George Zimmerman Medical Records Reveal Broken Nose, Lacerations
James Joyner has made note of the fact that the records of the autopsy of Trayvon Martin have been made public, so it seems relevant to note the other story in the news today, which is the release of the medical records of George Zimmerman:
A medical report compiled by the family physician of Trayvon Martin shooter George Zimmerman and obtained exclusively by ABC News found that Zimmerman was diagnosed with a “closed fracture” of his nose, a pair of black eyes, two lacerations to the back of his head and a minor back injury the day after he fatally shot Martin during an alleged altercation.
Zimmerman faces a second degree murder charge for the Feb. 26 shooting that left the unarmed 17-year-old high school junior dead. Zimmerman has claimed self defense in what he described as a life and death struggle that Martin initiated by accosting him, punching him in the face, then repeatedly bashing his head into the pavement.
The morning after the shooting, on Feb. 27, Zimmerman sought treatment at the offices of a general physician at a family practice near Sanford, Fla. The doctor notes Zimmerman sought an appointment to get legal clearance to return to work.
The record shows that Zimmerman also suffered bruising in the upper lip and cheek and lower back pain. The two lacerations on the back of his head, one of them nearly an inch long, the other about a quarter-inch long, were first revealed in photos obtained exclusively by ABC News last month.
But the report also shows Zimmerman declined hospitalization the night of the shooting, and then declined the advice of his doctor to make a follow-up appointment with an ear nose and throat doctor.
In addition to his physical injuries, Zimmerman complained of stress and “occasional nausea when thinking about the violence.” But he was not diagnosed with a concussion. The doctor noted that it was “imperative” that Zimmerman “be seen with [sic] his psychologist for evaluation.”
According to the report, prior to the shooting Zimmerman had been prescribed Adderall and Temazepam, medications that can cause side effects such as agitation and mood swings, but in fewer than 10 percent of patients.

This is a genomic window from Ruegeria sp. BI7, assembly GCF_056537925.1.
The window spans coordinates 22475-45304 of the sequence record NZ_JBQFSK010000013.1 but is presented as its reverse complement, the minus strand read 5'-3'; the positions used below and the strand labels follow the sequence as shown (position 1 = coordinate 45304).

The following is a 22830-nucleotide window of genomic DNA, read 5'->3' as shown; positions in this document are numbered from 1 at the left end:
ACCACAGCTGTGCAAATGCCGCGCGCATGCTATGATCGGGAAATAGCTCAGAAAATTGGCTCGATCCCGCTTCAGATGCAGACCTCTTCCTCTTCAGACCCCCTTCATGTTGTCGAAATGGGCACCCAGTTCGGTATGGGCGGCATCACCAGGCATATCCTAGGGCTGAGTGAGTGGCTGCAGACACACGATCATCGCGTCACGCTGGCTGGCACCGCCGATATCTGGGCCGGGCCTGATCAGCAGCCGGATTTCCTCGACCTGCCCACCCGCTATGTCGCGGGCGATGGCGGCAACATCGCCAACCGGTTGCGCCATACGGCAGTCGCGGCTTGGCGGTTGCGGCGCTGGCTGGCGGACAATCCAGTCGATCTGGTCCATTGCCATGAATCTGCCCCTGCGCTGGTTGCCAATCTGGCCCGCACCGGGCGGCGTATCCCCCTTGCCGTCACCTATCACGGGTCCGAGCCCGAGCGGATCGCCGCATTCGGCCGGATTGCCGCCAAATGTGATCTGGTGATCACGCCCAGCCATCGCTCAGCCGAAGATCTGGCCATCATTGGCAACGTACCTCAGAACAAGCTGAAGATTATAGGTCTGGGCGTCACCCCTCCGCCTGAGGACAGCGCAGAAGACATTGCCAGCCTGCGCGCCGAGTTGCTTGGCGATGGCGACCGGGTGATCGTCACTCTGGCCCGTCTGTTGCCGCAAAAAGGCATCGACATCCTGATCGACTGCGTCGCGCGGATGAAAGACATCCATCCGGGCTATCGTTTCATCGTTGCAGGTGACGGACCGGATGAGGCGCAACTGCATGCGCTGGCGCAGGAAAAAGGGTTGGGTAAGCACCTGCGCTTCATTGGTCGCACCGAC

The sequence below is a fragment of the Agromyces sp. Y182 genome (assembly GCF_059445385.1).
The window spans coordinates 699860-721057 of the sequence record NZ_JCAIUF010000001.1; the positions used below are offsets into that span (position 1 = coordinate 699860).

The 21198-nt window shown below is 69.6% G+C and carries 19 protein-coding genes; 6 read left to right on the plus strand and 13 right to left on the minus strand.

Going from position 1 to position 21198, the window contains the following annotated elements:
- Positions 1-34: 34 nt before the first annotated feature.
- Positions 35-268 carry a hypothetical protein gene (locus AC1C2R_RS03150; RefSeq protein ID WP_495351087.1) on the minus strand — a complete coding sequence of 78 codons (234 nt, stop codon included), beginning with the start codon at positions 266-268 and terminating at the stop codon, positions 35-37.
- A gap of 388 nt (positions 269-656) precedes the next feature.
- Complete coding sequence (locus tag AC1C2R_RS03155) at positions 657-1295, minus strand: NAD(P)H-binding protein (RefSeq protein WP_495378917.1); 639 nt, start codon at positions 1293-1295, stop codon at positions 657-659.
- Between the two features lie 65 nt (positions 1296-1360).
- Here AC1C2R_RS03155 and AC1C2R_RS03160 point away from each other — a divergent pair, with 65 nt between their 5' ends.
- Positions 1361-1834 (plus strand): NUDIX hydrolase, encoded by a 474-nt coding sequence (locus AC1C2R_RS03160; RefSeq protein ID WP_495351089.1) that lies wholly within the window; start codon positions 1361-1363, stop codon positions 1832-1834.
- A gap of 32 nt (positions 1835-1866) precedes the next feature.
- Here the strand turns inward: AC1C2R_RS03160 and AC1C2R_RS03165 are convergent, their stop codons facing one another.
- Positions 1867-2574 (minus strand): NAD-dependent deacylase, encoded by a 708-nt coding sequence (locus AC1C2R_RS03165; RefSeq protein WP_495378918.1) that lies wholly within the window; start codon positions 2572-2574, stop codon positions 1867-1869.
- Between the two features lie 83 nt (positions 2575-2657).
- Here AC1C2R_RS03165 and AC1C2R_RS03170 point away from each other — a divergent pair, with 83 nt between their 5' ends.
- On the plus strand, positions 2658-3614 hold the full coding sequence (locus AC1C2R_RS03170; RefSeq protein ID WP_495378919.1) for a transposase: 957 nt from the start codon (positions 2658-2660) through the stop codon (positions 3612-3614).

A neighbor told ABC News that the day after the shooting he saw Zimmerman as he spoke to officers outside his home. He too recalled seeing black eyes and significant swelling — as well as a bandage over his nose.
Moments after the shooting Zimmerman told eyewitnesses he shot Martin in self defense. He later told officers his head was being pounded into the pavement and that he feared for his life, but that it was only when Martin seemed to reach for the gun wedges in his waistband that Zimmerman drew his weapon and fired directly into Martin’s chest — killing him.
The medical notes may bolster Zimmerman’s claim that he acted in self-defense because he was being attacked.
Indeed, when combined with the autopsy reports of bruising on Martin’s knuckles, it does appear that these documents would be useful to Zimmerman’s defense team in establishing his claim of self-defense and bolstering the veracity of his version of what happened that night. As I’ve said before that I am loath to try this case in the court of public opinion, though, and one of the reasons for that is that these documents are only part of the evidence that will be evaluated during the course of any trial or hearing on Martin’s self-defense claims. Zimmerman’s doctor will have to testify, as will the Medical Examiner who conducted the autopsy. There will be photographs from the autopsy and, presumably, photographs of Martin’s injuries from the night of the incident, and of Zimmerman’s injuries from the night the incident and the day after as well. Zimmerman himself will also have to testify. Only after all of this, and after the witnesses have been cross-examined, will the finder of fact make their determination. So, let’s not jump to any conclusions on this case just based on these two pieces of evidence
Of course, that’s exactly what the legal experts on cable will be doing.